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Happy Haunting: Party at Disneyland Sing Along Songs DVD Review

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Sing Along Songs DVD Details

Director: Greg Gold

Running Time: 31 Minutes / Rating: Not Rated / Video Debut: August 25, 1998

Song List: "It's Halloween", "Five Little Pumpkins", "Grim Grinning Ghosts", "Chicken Lips and Lizard Hips", "The Legend of Sleepy Hollow" (a.k.a. "The Headless Horseman"), "Five Little Witches", "Spooky Scary Skeletons", "Casting My Spell", "Trick or Treat", "Monster Mash"

1.33:1 Fullscreen, Dolby Digital Stereo (English)
Subtitles: English (Enhanced for Hearing Impaired); Closed Captioned
DVD Release Date: September 5, 2006
Single-sided, single-layered disc (DVD-5)
Suggested Retail Price: $14.99
White Keepcase with Side Snaps

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This December marks the twentieth anniversary of the Disney Sing Along Songs video. That two-decade span seems substantial when viewed alongside current DVD lines like the collectible Walt Disney Treasures, the thrifty Classic Cartoon Favorites, or our beloved bi-yearly Platinum Editions, each of which has existed less than one-fourth as long. At the same time, a grand tribute hardly seems in order, since the Sing Along series has undergone vast change and largely faded away in recent years.

Once a viable way to promote the latest big animated Disney film in theaters (and an easy way to expand such a cinematic mega-event's hold on stores), the format grew weary as Disney's 2-D releases stopped being more than movies.
After a 5-year lapse (which reflected a shift in Disney's Feature Animation output), new volumes arrived alongside hardly-musicals Brother Bear and Home on the Range. Then, in 2005, Chicken Little marked not only a jump to CGI and a different type of filmmaking, but also a departure from the Sing-Along tie-in; its planned theatrical companion was scrapped.

Nonetheless, the Sing Along Songs format continues to live on in two ways: through the Disney Princess franchise and through untimely DVD debuts of old videocassette volumes. While the former thread seems to be winding down as direct-to-video sequels and non-princesses get tapped to fulfill an apparent 1-new-volume-a-year quota, the other source has a bit more life to it. Last week, Sing Along Songs: Happy Haunting - Party at Disneyland!, originally released in 1998, became the ninth pre-existing Sing Along title to make its way to DVD in the course of one year. An end is not yet in sight; more than a dozen titles in the series, long-discontinued on VHS, still have yet to resurface on disc.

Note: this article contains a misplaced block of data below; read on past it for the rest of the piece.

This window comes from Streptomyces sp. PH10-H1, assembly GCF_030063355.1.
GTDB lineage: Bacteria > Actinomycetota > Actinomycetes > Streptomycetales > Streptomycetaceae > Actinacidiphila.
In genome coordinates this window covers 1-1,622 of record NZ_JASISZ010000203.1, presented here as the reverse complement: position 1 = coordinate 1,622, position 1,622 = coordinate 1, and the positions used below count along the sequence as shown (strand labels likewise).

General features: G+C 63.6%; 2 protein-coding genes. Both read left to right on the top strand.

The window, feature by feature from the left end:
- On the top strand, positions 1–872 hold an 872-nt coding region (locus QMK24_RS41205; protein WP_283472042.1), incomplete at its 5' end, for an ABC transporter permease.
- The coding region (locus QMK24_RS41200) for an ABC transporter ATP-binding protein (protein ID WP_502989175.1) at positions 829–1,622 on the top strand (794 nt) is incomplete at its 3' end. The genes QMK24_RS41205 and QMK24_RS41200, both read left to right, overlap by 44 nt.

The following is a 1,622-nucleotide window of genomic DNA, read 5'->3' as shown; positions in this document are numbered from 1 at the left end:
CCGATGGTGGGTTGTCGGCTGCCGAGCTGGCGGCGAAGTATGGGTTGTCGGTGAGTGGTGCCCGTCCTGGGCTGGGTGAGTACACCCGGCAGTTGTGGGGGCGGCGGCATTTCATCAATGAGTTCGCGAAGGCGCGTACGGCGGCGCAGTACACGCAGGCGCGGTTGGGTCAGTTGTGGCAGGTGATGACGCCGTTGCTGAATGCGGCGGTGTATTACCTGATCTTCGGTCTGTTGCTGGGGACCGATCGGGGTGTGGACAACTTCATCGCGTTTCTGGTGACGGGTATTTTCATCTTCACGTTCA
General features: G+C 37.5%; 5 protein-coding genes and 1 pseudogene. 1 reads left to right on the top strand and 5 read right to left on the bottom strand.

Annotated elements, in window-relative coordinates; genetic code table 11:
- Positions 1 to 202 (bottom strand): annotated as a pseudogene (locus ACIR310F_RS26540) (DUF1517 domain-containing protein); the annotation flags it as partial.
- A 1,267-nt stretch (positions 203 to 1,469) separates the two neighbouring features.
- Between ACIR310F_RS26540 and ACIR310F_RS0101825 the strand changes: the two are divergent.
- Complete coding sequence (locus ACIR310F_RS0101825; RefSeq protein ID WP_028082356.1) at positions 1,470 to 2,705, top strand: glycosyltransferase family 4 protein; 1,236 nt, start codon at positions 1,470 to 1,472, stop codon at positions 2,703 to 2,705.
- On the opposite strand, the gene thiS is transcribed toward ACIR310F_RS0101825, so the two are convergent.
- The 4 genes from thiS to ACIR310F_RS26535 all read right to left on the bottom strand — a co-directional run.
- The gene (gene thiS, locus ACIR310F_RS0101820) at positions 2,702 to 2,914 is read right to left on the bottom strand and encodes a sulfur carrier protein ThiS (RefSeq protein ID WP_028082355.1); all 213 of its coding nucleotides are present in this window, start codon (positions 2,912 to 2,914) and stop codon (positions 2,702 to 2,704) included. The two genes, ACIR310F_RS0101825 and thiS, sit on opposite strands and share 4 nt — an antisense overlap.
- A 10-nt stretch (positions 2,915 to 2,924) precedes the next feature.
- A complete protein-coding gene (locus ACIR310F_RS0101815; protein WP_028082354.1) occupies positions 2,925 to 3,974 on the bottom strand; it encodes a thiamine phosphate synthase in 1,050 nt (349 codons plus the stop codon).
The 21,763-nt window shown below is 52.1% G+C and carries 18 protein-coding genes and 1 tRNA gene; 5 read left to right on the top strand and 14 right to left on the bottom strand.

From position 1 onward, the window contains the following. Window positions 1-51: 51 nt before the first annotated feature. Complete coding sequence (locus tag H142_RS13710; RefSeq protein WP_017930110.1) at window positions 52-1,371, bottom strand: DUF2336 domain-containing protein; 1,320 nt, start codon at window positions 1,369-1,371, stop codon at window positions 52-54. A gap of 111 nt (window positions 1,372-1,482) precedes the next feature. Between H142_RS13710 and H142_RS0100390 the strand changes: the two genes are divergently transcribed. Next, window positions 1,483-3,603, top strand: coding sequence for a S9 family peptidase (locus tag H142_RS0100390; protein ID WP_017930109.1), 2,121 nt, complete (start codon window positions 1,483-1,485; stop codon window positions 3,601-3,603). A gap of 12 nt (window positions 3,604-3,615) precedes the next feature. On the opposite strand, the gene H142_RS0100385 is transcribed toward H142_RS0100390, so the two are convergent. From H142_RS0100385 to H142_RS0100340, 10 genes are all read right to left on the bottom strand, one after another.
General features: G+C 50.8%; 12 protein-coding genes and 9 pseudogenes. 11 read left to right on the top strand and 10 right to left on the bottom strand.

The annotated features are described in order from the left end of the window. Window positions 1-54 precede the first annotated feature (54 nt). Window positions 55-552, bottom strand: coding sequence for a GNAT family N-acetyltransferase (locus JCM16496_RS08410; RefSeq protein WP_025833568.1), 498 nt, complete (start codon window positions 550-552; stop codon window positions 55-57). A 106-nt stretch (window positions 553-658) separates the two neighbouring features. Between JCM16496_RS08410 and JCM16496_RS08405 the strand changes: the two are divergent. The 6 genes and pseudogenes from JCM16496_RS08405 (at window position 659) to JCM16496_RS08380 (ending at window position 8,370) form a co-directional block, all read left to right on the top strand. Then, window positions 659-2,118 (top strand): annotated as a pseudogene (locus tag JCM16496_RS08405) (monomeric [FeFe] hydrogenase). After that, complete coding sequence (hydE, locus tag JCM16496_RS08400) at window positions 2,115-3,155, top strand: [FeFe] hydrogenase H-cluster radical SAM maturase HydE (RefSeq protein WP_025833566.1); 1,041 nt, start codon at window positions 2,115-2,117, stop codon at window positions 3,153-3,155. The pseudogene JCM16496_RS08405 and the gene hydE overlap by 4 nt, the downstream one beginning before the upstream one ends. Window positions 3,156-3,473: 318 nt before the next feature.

"Werewolves of London"? You wish! Clockwise from left: The three children at the core of "Sing Along Songs: Happy Haunting": Sally (Rachel Ham), Zach (a young Tyler Hoechlin), and special little Sam (Isaiah Griffin).

While the earliest and newest Sing Along titles have been composed chiefly from recycled clips of Disney animated films,
Happy Haunting comes from a different and slightly more original mold. It is a descendant of the line "Mickey's Fun Songs" which soon came to be merged with the other Sing Along Songs titles. Quite simply, this means that Happy Haunting take its cues from "Barney & Friends" (among others) by mixing ordinary young children with full-sized costumed characters for song and dance sequences. Of course, fulfilling the Sing Along portion is the presence, as always, of animated on-screen lyrics. There is also a bit of the usual animated sampling in a few numbers. To sweeten the synergy, a theme park familiar to many becomes the locale, though if you can argue that volumes like Disneyland Fun, Beach Party at Walt Disney World, and Flik's Musical Adventure at Disney's Animal Kingdom are tantamount to for-sale advertising for their respective Disney Parks settings, it's harder to do so here, since Disneyland only prominently features in two places in this video, despite what the subtitle suggests.

As you can probably guess from the title and cover art, the release of this DVD is timed to coincide with the ever-expanding Halloween season (Mickey's Not-So-Scary Halloween Party kicks off tonight at Walt Disney World). Halloween figures largely in the brisk proceedings, as a group of kids join Mickey, Minnie, Donald, Daisy, Goofy, and other prominent park personalities for some musical fun with the slightest tinge of spookiness. The gang supposedly gathers at the popular New Orleans Square attraction The Haunted Mansion, but once inside, they're really just in a generic filming-and-family-friendly haunted house.